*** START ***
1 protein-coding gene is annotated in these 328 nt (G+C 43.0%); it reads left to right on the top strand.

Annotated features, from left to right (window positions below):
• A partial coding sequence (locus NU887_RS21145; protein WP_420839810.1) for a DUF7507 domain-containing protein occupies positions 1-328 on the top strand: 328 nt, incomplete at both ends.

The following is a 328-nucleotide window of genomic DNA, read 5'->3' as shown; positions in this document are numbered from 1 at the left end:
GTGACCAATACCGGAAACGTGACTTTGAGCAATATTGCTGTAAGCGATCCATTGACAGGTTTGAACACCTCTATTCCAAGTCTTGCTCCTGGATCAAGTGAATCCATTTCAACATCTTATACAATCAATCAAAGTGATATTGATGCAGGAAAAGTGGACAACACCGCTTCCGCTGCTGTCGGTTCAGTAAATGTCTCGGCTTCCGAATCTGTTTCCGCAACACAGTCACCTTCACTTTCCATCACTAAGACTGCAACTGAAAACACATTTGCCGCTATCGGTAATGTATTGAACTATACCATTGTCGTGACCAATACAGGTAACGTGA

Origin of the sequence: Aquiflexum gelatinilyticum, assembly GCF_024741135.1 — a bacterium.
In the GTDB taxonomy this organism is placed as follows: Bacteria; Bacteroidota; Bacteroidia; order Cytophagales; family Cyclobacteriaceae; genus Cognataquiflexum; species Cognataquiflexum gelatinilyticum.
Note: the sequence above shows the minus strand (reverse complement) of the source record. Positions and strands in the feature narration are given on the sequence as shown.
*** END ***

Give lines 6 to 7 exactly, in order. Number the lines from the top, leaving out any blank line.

Origin of the sequence: Aquiflexum gelatinilyticum, assembly GCF_024741135.1 — a bacterium.
In the GTDB taxonomy this organism is placed as follows: Bacteria; Bacteroidota; Bacteroidia; order Cytophagales; family Cyclobacteriaceae; genus Cognataquiflexum; species Cognataquiflexum gelatinilyticum.